Although Ferdinand Porsche developed the Lohner-Porsche in 1901, hybrid electric vehicles, a type of vehicle powered by electricity and fossil fuel, did not become widely available until the release of the Toyota Prius in Japan in 1997, followed by the Honda Insight in 1999. While initially perceived as unnecessary due to the low cost of gasoline, nowadays, environmental pollution and petroleum problems have become more and more serious, which pushes the advancement of vehicle technology towards energy conservation and environment protection. With a large potential to save fuel consumption and to reduce pollutant emission, the hybrid electric vehicle becomes more and more popular in the international vehicle market.
As of January 2017, over 12 million hybrid electric vehicles have been sold worldwide since their inception in 1997. As of April 2016, Japan ranked as the market leader with more than 5 million hybrids sold, followed by the United States with cumulative sales of over 4 million units since 1999, and Europe with about 1.5 million hybrids delivered since 2000. Japan also has the world’s highest hybrid market penetration. In 2016, the hybrid market share accounted for 38% of new standard passenger car sales, and 25.7% of new passenger vehicle sales included Kei cars. Norway ranks second with a hybrid market share of 6.9% of new car sales in 2014, followed by the Netherlands with 3.7%, France and Sweden, both with 2.3%.
Global sales are led by the Toyota Motor Company with more than 10 million Lexus and Toyota hybrids sold as of January 2017, followed by Honda Motor Co., Ltd. with cumulative global sales of more than 1.35 million hybrids as of June 2014; Ford Motor Corporation with over 424,000 hybrids sold in the United States through June 2015; the Hyundai Group with cumulative global sales of 200,000 hybrids as of March 2014, including both Hyundai Motor Company and Kia Motors hybrid models. As of January 2017, worldwide hybrid sales are led by the Toyota Prius liftback, with cumulative sales of almost 4 million units. The Prius nameplate had sold more than 6 million hybrids up to January 2017. Global Lexus hybrid sales achieved the 1 million unit milestone in March 2016. As of January 2017, the conventional Prius is the all-time best-selling hybrid car in both Japan and the U.S., with sales of over 1.8 million in Japan and 1.75 million in the United States.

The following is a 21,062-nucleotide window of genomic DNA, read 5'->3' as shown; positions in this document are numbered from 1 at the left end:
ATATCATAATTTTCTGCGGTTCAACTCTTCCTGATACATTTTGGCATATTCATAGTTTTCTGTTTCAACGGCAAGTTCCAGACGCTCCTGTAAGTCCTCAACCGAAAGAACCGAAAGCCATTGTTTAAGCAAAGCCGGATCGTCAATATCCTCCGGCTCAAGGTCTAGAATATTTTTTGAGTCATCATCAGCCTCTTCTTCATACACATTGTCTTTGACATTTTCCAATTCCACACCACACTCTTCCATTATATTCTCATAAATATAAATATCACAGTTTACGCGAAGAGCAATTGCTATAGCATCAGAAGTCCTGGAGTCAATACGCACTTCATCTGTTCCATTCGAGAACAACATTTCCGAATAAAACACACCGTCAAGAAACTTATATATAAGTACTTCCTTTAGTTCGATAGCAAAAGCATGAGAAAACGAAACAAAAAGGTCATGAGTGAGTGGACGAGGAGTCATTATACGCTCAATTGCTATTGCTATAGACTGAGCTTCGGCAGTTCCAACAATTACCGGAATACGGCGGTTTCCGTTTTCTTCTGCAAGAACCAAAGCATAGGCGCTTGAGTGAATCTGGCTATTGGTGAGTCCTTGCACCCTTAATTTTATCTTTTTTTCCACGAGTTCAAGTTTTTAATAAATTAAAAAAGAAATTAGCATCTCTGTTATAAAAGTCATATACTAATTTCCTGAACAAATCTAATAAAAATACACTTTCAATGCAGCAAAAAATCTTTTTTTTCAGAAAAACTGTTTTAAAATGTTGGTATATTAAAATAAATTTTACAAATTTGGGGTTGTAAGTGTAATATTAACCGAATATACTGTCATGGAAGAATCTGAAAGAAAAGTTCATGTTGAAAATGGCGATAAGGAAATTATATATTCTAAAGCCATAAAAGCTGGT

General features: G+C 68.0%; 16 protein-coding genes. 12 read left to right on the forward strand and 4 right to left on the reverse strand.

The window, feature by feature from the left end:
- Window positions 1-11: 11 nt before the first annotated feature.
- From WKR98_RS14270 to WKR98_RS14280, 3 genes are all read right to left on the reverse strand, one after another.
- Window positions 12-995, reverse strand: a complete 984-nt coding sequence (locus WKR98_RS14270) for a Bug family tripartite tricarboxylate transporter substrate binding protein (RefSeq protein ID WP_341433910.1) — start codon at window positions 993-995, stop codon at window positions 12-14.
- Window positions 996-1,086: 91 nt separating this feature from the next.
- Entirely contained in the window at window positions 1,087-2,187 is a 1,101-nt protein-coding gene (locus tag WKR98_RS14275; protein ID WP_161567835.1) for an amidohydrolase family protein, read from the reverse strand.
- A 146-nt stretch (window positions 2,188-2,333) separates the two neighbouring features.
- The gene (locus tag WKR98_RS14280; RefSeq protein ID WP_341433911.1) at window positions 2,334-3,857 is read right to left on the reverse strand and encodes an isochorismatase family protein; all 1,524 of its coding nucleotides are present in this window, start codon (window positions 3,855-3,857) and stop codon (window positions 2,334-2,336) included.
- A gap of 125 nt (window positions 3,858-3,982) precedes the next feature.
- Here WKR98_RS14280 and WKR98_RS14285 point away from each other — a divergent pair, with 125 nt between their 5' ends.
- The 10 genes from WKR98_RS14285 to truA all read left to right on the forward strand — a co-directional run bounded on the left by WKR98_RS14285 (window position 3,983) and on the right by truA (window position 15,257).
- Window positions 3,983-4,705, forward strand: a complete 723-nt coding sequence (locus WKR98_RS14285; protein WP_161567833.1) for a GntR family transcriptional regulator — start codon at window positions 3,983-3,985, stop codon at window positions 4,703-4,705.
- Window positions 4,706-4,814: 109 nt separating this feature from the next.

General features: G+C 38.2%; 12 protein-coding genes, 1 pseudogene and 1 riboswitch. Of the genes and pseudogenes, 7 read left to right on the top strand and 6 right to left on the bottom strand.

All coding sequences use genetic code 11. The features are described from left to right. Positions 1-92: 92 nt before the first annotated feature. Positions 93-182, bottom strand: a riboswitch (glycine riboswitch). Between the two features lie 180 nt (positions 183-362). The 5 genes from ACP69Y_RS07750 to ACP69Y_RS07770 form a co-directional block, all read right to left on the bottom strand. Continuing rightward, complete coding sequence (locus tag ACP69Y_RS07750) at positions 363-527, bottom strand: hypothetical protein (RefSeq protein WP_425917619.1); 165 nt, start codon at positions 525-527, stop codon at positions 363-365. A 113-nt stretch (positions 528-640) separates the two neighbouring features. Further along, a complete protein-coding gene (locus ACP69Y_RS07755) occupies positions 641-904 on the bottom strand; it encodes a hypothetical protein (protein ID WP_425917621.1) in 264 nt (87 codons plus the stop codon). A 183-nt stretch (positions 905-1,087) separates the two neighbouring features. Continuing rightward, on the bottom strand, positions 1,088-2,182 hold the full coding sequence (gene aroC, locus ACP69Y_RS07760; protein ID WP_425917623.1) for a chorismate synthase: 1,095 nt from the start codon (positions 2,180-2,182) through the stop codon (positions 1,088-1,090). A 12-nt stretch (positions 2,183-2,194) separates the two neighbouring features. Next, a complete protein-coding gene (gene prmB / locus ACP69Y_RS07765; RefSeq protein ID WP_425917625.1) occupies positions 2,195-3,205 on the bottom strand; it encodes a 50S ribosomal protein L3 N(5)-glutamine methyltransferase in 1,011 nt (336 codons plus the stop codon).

Modern hybrid electric vehicles make use of efficiency-improving technologies such as regenerative brakes, which converts the vehicle’s kinetic energy into electric energy to charge the battery, rather than wasting it as heat energy as conventional brakes do. Generally, it is driven by more than one power source and usually refers to a combination of internal combustion engine and electric motor. Some varieties of hybrid electric vehicles use their internal combustion engine to generate electricity by spinning an electrical generator (this combination is known as a motor–generator) to either recharge their batteries or to directly power the electric drive motors. Many hybrid electric vehicles reduce idle emissions by shutting down the internal combustion engine at idle and restarting it when needed; this is known as a start-stop system. A hybrid-electric produces less emissions from its internal combustion engine than a comparably sized gasoline car since a hybrid electric vehicle’s gasoline engine is usually smaller than a comparably sized pure gasoline-burning vehicle (natural gas and propane fuels produce lower emissions) and if not used to directly drive the car, can be geared to run at maximum efficiency which further improves fuel economy.